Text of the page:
This project is in partnership with Harm Reduction International.
Despite its prohibition under international human rights law, corporal punishment continues to be imposed in a number of countries as a form of judicial punishment for drug offences. This project will focus on research into international and regional human rights standards on corporal punishment; a comprehensive mapping of domestic legislation prescribing corporal punishment for drug offences, including relevant jurisprudence where available; a review of the forms of corporal punishment used in countries retaining the practice, and of its use for drug offences. The resulting report will fill a significant gap in the literature, and will support the partner organisation, Harm Reduction International, to undertake further research and advocacy surround the practice.
Corporal punishment can be understood as institutionalised physical violence carried out as a disciplinary measure and is clearly and absolutely prohibited under international law as a form of cruel, inhuman or degrading treatment, if not torture. This prohibition is enshrined in the Universal Declaration of Human Rights, the International Covenant on Civil and Political Rights, the Convention against Torture and Other Cruel, Inhuman or Degrading Treatment or Punishment, the Convention on the Rights of the Child, as well as regional human rights conventions. UN human rights jurisprudence is consistent that corporal punishment not only constitutes cruel, inhuman, and degrading treatment, but also violates human dignity, a fundamental tenet of the human rights system.
People who use drugs or engage in drug markets retain their fundamental rights, and a comprehensive system of human rights standards exists that should guide State actions with respect to drug policy. Nevertheless, the repressive approach to drug control adopted in many countries leads to, or enables, a wide range of human rights violations and abuses, disproportionately impacting upon the most vulnerable in society and perpetuating cycles of violence and marginalisation, while failing to substantially reduce drug-related harms and risks. While significant research documents many such human rights violations, little is available on the use of judicial corporal punishment for drug offences.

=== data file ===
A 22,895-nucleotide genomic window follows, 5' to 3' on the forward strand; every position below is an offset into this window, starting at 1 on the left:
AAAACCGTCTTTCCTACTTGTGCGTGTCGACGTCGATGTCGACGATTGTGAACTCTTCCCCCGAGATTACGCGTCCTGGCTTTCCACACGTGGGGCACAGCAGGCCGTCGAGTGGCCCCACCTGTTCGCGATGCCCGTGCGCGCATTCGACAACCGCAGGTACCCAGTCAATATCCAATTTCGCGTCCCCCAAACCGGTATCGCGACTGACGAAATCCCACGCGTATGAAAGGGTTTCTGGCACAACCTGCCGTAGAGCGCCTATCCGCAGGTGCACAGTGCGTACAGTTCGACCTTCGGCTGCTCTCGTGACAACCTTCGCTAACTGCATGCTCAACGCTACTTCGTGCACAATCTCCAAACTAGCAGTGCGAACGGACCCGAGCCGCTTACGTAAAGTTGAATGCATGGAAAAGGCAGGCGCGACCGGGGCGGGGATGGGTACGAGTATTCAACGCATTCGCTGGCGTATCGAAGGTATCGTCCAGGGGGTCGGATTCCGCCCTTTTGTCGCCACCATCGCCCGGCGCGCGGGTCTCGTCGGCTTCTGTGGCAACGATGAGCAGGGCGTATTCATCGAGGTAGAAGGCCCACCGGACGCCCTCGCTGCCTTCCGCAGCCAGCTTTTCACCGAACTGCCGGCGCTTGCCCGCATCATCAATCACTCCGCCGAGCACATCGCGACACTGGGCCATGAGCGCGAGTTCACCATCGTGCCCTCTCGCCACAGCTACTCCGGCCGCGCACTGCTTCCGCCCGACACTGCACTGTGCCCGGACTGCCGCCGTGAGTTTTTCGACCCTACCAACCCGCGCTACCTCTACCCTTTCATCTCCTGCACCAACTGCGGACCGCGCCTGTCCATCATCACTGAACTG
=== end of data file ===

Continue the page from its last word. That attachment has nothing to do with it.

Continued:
In 2011, Harm Reduction International published its report ‘Inflicting Harm: Judicial Corporal Punishment for Drug and Alcohol Offences in Selected Countries’. The report, which examines judicial corporal punishment in international law, and the laws around its application for drug and alcohol offences at the national level, remains one of the only available sources on the phenomenon.
Despite a lack of attention on this issue, corporal punishment continues to be imposed in a number of countries as a form of judicial punishment for drug offences. In order to fully understand the scale of the phenomenon, and develop effective strategies for action, there is a need for further research, including detailed mapping of national legislation and practice, and further analysis of the applicable human rights framework.
"This project offers students a unique opportunity to explore the underreported phenomenon of judicial corporal punishment, specifically as it relates to drug offences. Students will have a chance to engage with leading activists in the areas of human rights and drug policy, and contribute to exposing State-sanctioned violence against some of society’s most marginalised communities. The work is an exciting opportunity to engage on a relatively new human rights issue area and contribute towards a landmark global study on the practice of judicial corporal punishment for drug offences."
Harm Reduction International (HRI) is a leading NGO dedicated to reducing the negative health, social and legal impacts of drug use and drug policy. HRI promotes the rights of people who use drugs and their communities through research and advocacy to help achieve a world where drug policies and laws contribute to healthier, safer societies. HRI’s Human Rights and Justice team monitors rights abuses committed globally in the name of drug control, and advocates to promote the human rights of people who use drugs and their communities. Currently, primary focuses of the team are the abolition of the death penalty for drug offences, compulsory detention and treatment of people who use drugs, and the right to health of people who use drugs.